My Darling Husband, who is just the best at giving gifts that are perfect and surprising, did something rare this weekend. He told me what he was thinking of getting me for our anniversary. He said it was early, and he didn't want to spoil the surprise, but there was a great sale at The Bike Gallery, perhaps the best bike store in all of the nation, or at least in Portland, OR. He had one he thought I'd like, but he wanted to run it by me first.

When we walked into the store on Friday, I was as excited as a little kid. My first bike was a red Schwinn. It had a white basket, and my mom wove yellow plastic flowers into the weave. Taking the training wheels off of that bike was one of the happiest days of my life. I was in second grade, and suddenly had the freedom to ride all the way to the top of our block, and eventually, all the way to the other end of the block, stopping only to show off my bike to admiring neighbors or put treasures (rocks) in my basket.

I've had lots of bikes since, and the one I've had for the last 15 years has served me very well. But I haven't served it well at all. I've ridden it to work a few times, and have trudged along on family rides, bitching all the way about the gears slipping. Have I ever had it serviced? Mmmmmm? Maybe once in fifteen years. But I honestly wasn't looking to replace it. I loved my bike. I loved bitching about it. But my darling husband, who rides his bike almost every day to the train station has been walking in the door looking jubilant and refreshed and fabulous. It's helped his stress, and he's healthier with every mile he puts on it.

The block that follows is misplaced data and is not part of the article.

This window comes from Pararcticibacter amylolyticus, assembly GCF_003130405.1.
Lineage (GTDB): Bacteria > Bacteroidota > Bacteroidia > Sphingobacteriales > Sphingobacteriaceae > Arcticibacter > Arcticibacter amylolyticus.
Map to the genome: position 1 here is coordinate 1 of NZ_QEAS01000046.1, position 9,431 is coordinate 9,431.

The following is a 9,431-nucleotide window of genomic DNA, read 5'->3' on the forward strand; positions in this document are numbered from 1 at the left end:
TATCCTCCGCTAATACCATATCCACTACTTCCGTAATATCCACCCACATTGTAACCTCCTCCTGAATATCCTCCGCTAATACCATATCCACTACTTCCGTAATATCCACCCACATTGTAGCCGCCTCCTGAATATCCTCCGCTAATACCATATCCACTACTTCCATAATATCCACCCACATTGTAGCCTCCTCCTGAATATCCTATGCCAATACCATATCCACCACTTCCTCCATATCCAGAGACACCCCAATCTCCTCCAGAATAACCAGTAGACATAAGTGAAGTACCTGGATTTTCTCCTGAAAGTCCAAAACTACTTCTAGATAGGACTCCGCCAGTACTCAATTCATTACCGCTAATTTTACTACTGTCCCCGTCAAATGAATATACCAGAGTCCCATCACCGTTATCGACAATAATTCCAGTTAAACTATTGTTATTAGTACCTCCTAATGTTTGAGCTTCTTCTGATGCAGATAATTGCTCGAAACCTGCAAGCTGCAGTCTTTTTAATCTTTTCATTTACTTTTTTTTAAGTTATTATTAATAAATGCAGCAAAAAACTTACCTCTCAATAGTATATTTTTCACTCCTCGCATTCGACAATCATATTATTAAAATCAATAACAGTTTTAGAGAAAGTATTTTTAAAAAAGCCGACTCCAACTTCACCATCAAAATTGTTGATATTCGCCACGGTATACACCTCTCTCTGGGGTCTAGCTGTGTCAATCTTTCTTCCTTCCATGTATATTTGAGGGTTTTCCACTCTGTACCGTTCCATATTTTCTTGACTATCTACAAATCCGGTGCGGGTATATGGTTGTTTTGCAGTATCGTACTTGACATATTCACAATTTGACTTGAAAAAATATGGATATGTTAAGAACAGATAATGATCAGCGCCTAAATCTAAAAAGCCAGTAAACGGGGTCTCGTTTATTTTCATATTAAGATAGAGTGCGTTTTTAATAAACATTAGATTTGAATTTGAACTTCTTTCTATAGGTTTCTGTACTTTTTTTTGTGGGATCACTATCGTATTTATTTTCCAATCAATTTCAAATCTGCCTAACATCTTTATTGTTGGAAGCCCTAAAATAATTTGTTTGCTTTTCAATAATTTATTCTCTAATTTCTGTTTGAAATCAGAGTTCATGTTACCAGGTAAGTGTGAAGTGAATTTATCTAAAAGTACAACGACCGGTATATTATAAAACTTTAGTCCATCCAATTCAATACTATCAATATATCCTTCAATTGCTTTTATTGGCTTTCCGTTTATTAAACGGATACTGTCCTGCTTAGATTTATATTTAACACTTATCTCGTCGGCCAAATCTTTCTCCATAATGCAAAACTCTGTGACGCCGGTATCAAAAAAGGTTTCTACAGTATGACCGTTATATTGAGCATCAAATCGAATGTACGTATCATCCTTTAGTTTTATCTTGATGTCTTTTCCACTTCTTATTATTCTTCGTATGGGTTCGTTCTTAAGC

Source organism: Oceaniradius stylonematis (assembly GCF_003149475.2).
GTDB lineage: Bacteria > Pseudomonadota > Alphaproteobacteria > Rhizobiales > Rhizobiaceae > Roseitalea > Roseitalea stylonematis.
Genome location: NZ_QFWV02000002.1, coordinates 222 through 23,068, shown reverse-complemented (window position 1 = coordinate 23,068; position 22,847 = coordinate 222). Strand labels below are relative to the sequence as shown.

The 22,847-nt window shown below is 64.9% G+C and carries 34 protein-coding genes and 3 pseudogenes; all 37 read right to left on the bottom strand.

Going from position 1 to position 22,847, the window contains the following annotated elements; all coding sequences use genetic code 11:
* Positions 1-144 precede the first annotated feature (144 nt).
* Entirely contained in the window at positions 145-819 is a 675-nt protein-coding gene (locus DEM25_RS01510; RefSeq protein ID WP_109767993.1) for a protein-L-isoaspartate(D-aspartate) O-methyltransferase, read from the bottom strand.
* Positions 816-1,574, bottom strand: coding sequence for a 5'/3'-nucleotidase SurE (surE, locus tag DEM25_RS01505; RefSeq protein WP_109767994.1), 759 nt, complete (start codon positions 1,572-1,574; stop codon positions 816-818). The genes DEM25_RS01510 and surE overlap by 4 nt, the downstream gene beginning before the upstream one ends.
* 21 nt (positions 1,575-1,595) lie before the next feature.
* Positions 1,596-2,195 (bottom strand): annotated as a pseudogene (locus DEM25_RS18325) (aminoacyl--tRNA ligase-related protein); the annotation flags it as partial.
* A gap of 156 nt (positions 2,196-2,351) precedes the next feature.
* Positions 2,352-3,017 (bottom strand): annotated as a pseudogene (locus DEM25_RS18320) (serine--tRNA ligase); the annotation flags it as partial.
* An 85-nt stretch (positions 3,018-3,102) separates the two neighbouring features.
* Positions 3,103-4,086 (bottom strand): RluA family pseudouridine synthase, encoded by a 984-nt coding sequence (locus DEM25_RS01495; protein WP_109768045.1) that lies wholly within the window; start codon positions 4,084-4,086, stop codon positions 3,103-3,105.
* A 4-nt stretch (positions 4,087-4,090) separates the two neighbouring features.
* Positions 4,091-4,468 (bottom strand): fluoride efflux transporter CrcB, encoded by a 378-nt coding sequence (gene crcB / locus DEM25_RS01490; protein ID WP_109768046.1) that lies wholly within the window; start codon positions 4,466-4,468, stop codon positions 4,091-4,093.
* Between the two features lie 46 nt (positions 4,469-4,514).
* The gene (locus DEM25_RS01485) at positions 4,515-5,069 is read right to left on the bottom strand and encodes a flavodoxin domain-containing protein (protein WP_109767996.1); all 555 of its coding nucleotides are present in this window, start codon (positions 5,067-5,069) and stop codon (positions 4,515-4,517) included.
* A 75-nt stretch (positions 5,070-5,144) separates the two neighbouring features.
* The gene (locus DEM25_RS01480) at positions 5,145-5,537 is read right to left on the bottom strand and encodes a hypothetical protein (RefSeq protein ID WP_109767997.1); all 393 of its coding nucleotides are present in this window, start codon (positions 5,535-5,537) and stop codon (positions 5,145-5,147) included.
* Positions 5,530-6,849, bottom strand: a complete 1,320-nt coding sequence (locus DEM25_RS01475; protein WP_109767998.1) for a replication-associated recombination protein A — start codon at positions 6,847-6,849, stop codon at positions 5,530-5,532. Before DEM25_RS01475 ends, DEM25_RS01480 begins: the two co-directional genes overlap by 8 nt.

So, he convinced me. Plus, did I mention it was a sale? Even a lapsed Lutheran can't resist the irresistible lure of frugality. And this bike.... he'd already sort of picked it out. He'd looked over a few, and showed them to me, but this is what he showed me first, and I didn't even need to look at the others. This was it. It was creamy perfection, with just the right amount of fru-fru embellishment. It had a super comfy wide leather seat and those beautiful matching handlebars. But it wasn't until I took a test drive that I fell, hard and fast. So smooth, with enough gears to get me up the hills I'll encounter every day on my way to work. Add to that the fact that the bell, kickstand and bottle holder (plus bottle) were all included, and the fenders I'll surely need for rainy NW weather, plus the rack on the back to add my panniers for trips to the grocery store were added there in the store for a pittance, and I'm just swooning.

I can't say enough about the service at the Bike Gallery, too. Most of the staff have been with them off and on for years. As our lovely sales guy Nicko said with a big grin "You can't ever leave for good. They just keep pulling you back." He himself had worked there for years, now working full time at another fabulous Portland institution, but coming back to work sales on weekends, because, well, I think he just really loved it. You can tell they treat their employees well - everyone there just seemed really content and happy. Even the uber-hip Portland types broke into a grin when you spoke to them.